Sports Medicine Research: In the Lab & In the Field: Attractive Treatment Option for Patients Suffering From mTBI Related Headaches (Sports Med Res)
Wednesday, December 9, 2015

Attractive Treatment Option for Patients Suffering From mTBI Related Headaches

Repetitive transcranial magnetic stimulation in managing mild traumatic brain injury-related headaches

Leung A., Shukla S., Fallah A., Song D., Lin L., Golshan S., Tsai A., Jak A., Poston G., Lee. Neuromodulation 2015; ahead of print.

Take Home Message: Three transcranial magnetic stimulation sessions within 1 week could reduce the intensity of mild traumatic brain injury-induced headaches.

Persistent and debilitating headaches are common after a mild traumatic brain injury (mTBI). These headaches are associated with depression as well as attention and memory deficits. Many patients with these headaches opt to self-medicate; however, these medications provide little relief and have many side effects. Transcranial magnetic stimulation (TMS) is an approved treatment for alleviating medication-resistant depression symptoms and migraines. However, the efficacy of TMS on the motor cortex for mTBI-induced headache is untested. Therefore, the authors conducted a single-blinded randomized controlled trial to assess the effect of repetitive TMS to the motor cortex in alleviating mTBI-induced headache. Twenty-four patients (~41 years of age) that suffered head trauma resulting in a persistent headache for over 3 months (with no headache problems prior to mTBI) were randomly allocated into 2 groups (treatment and sham treatment). The participants within the treatment group received 20-second TMS stimulation at 100 pulses delivered at 10 Hz over the motor cortex, 3 times within 1 week. Prior to the TMS applications, all the participants completed the Conner’s Continuous Performance Test II (identified baseline attention function), Hamilton Rating Scale for Depression, Mississippi scale for Posttraumatic Stress Disorder, and Brief Pain Inventory. Additionally, all the patients provided a daily (three session) headache diary. In the diary they reported if they had a persistent headache (chronic headache that never goes away) or debilitating headache (intense headache that debilitates a person from activities of daily life) in the past 24 hours as well as the intensity (0-10 numeric rating scale) and duration of the headache. The authors collected post-treatment measurements at 1 and 4 weeks following the 3 TMS applications. There were no differences between groups at baseline. The TMS treatment group reported a larger reduction in percentage of persistent headache and headache intensity 1-week post final treatment compared to the sham group. The TMS treatment group also reported a larger reduction in debilitating headache exacerbation 4-weeks post final treatment compared with the sham group There were no differences between groups for changes in attention function, depression, posttraumatic stress disorder symptoms, or pain.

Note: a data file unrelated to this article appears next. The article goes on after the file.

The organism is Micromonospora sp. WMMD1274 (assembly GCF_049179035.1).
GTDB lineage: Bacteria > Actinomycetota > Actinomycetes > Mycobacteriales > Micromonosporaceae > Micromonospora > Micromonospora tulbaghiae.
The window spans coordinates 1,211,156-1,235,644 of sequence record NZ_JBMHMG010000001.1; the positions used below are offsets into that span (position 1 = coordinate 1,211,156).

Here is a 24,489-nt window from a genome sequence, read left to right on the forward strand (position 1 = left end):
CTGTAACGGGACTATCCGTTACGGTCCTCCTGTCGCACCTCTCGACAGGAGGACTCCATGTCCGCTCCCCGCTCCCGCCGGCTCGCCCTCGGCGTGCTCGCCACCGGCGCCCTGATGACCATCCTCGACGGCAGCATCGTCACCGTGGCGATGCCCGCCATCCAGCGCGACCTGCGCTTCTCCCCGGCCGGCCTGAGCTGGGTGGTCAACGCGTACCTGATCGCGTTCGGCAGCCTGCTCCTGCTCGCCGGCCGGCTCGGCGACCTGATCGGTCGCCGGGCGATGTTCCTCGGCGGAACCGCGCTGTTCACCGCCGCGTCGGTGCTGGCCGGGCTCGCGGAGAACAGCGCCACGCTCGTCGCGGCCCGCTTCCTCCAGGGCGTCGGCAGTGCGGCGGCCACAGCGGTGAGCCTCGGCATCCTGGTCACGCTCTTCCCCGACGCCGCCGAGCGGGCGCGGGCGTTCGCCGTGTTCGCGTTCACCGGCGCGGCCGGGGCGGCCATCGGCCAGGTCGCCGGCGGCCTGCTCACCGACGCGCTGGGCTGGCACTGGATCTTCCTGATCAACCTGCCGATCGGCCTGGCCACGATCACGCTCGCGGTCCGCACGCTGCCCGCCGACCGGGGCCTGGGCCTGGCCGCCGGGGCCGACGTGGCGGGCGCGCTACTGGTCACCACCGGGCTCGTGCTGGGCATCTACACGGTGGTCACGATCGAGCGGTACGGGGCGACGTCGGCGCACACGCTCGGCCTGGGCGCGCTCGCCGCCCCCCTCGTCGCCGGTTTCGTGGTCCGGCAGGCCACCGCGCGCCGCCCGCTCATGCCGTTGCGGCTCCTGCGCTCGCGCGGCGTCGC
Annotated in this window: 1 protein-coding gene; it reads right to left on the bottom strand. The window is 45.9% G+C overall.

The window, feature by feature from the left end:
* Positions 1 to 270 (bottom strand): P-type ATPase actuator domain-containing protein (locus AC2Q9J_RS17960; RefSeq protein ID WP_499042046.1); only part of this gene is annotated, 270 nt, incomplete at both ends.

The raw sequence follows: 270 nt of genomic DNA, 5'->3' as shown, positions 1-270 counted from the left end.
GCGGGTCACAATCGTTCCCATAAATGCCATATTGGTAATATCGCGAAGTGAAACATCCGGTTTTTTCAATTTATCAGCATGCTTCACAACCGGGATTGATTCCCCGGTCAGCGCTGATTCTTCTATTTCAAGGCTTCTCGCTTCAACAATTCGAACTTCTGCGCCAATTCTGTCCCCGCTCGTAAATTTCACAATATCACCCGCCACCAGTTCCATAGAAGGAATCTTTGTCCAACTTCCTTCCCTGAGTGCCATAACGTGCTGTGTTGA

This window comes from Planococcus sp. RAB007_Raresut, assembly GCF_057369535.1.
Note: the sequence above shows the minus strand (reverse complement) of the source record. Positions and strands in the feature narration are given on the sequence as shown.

This is an important study because it is one of the few randomized controlled trials trying to test treatment strategies for concussions. The authors found that TMS to the motor cortex significantly reduced the intensity of consistent daily headaches one week, and debilitating headaches 4 weeks after the 3 treatment sessions. Though there were no difference in baseline assessment scores the drop in persistent and debilitating headache scores were fairly large, especially with the debilitating headaches. It is encouraging to see a 50% reduction in headache intensity after just 3 brief treatments and that the reduction of debilitating headaches was seen a month after these TMS treatments.  It was also interesting to note that the TMS treatment had minimal side effects. Only 1 patient in the treatment group reported dizziness, which resolved within 10 minutes. Due to the frequency and the long-term adverse effects of mTBI-induced chronic headaches different types of treatment would be beneficial to both medical professionals and patients. Many patients opt to just pop a pill; however, due to the low amount of relief and high risk of adverse effects it would make sense for clinicians to talk to patients about TMS, which could be a quick and low-risk treatment.

Questions for Discussion: Would you refer your patient suffering from chronic headaches induced from mTBI for a transcranial magnetic stimulation? Do you believe that long-term transcranial magnetic stimulation (once a month) could eventually lead reduction in depression signs and symptoms? Could transcranial magnetic stimulation alter structural consequences of mTBI.

Written by: Jane McDevitt, PhD
Reviewed by: Jeff Driban

Related Posts:
Chronic Daily Headache In U.S. Soldiers After Concussion
Amantadine Shows Promise as Post Concussion Management Medication
Rehabilitation of Concussion and Post-Concussion Syndrome




Leung A, Shukla S, Fallah A, Song D, Lin L, Golshan S, Tsai A, Jak A, Polston G, & Lee R (2015). Repetitive Transcranial Magnetic Stimulation in Managing Mild Traumatic Brain Injury-Related Headaches. Neuromodulation : Journal of the International Neuromodulation Society PMID: 26555886

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